INTERVIEW: Tony Glynn chats to Eighties pop icon Hazel O'Connor
Tony Glynn chats to Eighties pop icon Hazel O'Connor.
THE EIGHTIES was all about big hair, big gadgets and big business. A sassy, cocky and eye-catching young woman knew this only too well and burst onto the scene at the start of the decade and led the way for a new generation of pop stars. But the girl in question, namely Hazel O'Connor, was no flash in the pan. The 1980 film Breaking Glass, which showcased an entire soundtrack of songs written solely by her, revealed a talent that would not fade away with the big hair.
The film, which included hits Will You and Eighth Day, was a fictional account of a young singer's rise to fame by "selling out" and ditching her principles in return for stardom.
Hazel summarises the film in her own words: "It's a new wave version of A Star Is Born," she says. "It's about selling out – how your original ideals can be lost when you choose success over saying what you really want to say, and how the greedy can manipulate you.
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"The film was perfect for me because it gave me a chance to air my own views. I'm lucky, because it fitted the time and launched my career. It gave me a scope I hadn't previously had."
Hazel found herself acting in a film that could very well have mirrored her own life as a pop star. But, 30 years later, we see a strong individual who is as far as you can get from selling out. Did the fate of Kate, her character in the film, serve as a warning?
"I don't think I could ever have been a sell-out," says Hazel, "because I've always had things I wanted to say and that's more important than fame.
"But if you look at the endless talent shows around nowadays, you see plenty of people who want to be famous for the sake of being famous. But this isn't new, I think it happens in every generation.
"There's also too many middlemen taking their cut, and making the gap between performer and audience bigger. What artists really want to say is clouded by all the marketing."
Among her musical influences Hazel lists strong female icons Billie Holiday, Nina Simone, Marianne Faithfull and Nico. Of the men, David Bowie is her hero. Once, she had the honour of cutting his hair – and the subject of meddling middlemen crops up again.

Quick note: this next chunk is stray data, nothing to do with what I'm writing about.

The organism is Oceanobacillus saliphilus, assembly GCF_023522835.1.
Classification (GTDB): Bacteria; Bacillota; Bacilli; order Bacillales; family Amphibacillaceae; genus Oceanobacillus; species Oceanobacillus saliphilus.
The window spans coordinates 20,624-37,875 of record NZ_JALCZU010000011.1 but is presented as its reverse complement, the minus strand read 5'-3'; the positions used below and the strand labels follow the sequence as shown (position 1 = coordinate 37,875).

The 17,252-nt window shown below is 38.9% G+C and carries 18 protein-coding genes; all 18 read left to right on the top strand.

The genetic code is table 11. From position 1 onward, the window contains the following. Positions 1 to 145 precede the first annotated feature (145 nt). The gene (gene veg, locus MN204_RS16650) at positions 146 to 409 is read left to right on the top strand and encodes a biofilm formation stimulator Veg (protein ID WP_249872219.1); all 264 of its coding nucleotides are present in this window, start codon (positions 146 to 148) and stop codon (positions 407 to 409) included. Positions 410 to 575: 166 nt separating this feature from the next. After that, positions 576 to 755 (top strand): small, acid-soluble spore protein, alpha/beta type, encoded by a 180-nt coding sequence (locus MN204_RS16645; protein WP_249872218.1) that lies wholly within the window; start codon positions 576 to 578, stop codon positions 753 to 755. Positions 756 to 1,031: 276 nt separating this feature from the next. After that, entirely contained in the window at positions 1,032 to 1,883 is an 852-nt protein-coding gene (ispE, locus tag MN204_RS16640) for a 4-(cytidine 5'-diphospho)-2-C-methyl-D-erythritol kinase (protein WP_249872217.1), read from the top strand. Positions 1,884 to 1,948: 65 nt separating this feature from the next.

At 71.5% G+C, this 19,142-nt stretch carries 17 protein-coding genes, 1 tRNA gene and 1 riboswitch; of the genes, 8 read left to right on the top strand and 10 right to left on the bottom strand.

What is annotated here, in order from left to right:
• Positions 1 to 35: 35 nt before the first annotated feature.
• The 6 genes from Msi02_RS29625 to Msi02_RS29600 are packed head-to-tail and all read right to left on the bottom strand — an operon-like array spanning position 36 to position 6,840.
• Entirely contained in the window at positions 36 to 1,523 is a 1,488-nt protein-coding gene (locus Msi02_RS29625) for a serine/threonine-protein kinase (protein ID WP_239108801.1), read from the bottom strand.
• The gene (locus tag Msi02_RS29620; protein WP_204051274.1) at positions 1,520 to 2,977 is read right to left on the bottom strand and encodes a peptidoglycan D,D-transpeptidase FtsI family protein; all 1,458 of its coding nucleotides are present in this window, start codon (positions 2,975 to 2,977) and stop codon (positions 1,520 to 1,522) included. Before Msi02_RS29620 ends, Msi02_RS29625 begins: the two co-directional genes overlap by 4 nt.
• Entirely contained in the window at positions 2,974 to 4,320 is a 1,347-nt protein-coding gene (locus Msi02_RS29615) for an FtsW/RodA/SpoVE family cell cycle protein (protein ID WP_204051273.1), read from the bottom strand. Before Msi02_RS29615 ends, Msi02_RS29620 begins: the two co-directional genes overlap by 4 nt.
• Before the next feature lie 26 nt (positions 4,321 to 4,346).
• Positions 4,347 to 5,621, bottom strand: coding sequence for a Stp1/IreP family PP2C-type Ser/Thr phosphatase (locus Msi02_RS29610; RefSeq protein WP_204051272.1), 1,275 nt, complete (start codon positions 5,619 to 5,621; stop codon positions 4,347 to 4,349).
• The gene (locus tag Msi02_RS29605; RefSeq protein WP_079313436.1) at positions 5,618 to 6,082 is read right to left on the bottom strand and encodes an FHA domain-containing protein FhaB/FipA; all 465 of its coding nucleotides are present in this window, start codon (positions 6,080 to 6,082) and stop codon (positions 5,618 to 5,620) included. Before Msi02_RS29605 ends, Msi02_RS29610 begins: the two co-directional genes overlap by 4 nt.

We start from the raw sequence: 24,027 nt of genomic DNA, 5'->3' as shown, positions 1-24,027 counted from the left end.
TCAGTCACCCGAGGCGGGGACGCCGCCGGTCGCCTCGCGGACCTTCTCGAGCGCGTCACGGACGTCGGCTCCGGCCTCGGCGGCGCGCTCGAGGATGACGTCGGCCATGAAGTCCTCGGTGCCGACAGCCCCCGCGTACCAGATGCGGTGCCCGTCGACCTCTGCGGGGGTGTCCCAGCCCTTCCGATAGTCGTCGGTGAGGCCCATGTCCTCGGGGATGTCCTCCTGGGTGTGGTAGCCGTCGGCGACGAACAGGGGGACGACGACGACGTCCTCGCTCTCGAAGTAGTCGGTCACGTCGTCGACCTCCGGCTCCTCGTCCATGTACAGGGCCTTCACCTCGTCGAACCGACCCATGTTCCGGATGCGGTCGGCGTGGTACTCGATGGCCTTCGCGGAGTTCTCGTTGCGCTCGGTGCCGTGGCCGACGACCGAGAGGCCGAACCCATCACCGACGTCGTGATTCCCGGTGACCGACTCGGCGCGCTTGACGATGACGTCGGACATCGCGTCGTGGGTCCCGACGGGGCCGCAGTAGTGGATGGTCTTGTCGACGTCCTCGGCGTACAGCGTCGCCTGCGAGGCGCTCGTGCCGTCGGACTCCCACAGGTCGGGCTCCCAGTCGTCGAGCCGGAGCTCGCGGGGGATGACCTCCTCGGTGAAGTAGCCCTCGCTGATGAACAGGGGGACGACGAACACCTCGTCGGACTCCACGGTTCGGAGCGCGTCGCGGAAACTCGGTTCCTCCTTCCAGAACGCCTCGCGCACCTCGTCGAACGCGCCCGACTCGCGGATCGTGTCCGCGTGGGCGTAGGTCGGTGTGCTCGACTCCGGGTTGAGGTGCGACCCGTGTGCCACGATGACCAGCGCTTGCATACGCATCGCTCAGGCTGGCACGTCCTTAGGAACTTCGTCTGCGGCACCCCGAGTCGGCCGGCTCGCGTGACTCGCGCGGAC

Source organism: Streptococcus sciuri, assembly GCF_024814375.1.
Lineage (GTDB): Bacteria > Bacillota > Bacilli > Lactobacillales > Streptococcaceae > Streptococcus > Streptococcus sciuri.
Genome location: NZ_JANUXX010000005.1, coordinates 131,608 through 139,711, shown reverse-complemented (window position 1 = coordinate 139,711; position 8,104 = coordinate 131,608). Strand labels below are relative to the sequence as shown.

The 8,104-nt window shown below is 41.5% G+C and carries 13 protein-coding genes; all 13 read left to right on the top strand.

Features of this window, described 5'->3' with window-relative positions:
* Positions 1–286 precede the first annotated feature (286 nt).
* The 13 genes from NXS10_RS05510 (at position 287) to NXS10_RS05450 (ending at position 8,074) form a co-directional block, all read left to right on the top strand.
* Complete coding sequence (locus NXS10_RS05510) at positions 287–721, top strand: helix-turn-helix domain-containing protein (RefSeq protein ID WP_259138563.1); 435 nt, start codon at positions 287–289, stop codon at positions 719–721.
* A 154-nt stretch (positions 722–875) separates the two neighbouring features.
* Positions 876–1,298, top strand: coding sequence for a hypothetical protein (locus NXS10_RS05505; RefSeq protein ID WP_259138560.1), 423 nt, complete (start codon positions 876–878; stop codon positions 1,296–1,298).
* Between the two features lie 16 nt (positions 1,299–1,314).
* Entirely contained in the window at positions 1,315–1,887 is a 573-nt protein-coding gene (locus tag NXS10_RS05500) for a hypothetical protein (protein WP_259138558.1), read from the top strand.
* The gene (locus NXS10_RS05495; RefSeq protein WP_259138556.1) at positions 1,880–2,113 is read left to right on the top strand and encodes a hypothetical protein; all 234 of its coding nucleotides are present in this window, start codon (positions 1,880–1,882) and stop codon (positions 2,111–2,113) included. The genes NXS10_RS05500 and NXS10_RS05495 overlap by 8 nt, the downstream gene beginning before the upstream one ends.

"He was just the nicest person, so cool and gentle. Mild-mannered.
"But actually it was his assistant that kept ordering me around, and got angry at me whenever I spoke to David. I felt like the last in a long line of under-pressure hairdressers who had got the chop!"
Most influential both musically and personally, however, is her brother Neil who was in punk band The Flys. He taught her how to write songs, including the advice to "try and say something that can be interpreted in more than one way". But more important to Hazel than anything, including music, is the relationships she has with family, friends and people in general. First and foremost, she is a human being who wants to make the world a better place.
"I am not just a singer," says Hazel. "My job is to make people feel better and that isn't just through music. I can do that by getting up on a table and dancing if I have to!
"But I also want my songs to be accessible to anybody – not just those who grew up with them in the Eighties."
Although someone associated with the Eighties and New Wave, Hazel is always keen to demonstrate that she is first and foremost a writer of songs, and those who see her perform can expect to hear Will You, Eighth Day and the rest played in a variety of styles that keep her free from being bound to one genre. Over the last 15 years she has toured with Cormac De Barra, a renowned harpist who has given her shows a more Celtic feel. At The George, Hazel will be accompanied by Clare Hirst (Communards, Bowie) on sax and Sarah Fisher (Eurythmics) on piano.
"The girls and I get on so well together, we're great mates," says Hazel. "They understand exactly what I want with the songs and give it easily. They really have breathed new life into my show, and given it their own stamp."
It's not just her songs that have stood the test of time, but her voice also. So what's her secret?
"Well I suppose I'm blessed to be given a good enough voice," says Hazel, "but I do live a healthy lifestyle and do yoga and karate, and try not to drink too much alcohol.
"There is a simple recipe I once got from Cormac De Barra's mother though, and I have it daily. It's just cider vinegar, manuka honey and cayenne pepper. Yum!"
Hazel O'Connor with Clare Hirst and Sarah Fisher is at The George Hotel, South Molton on Saturday, September 28, 8.30pm. Support by Jenna Witts. The gig is sold out.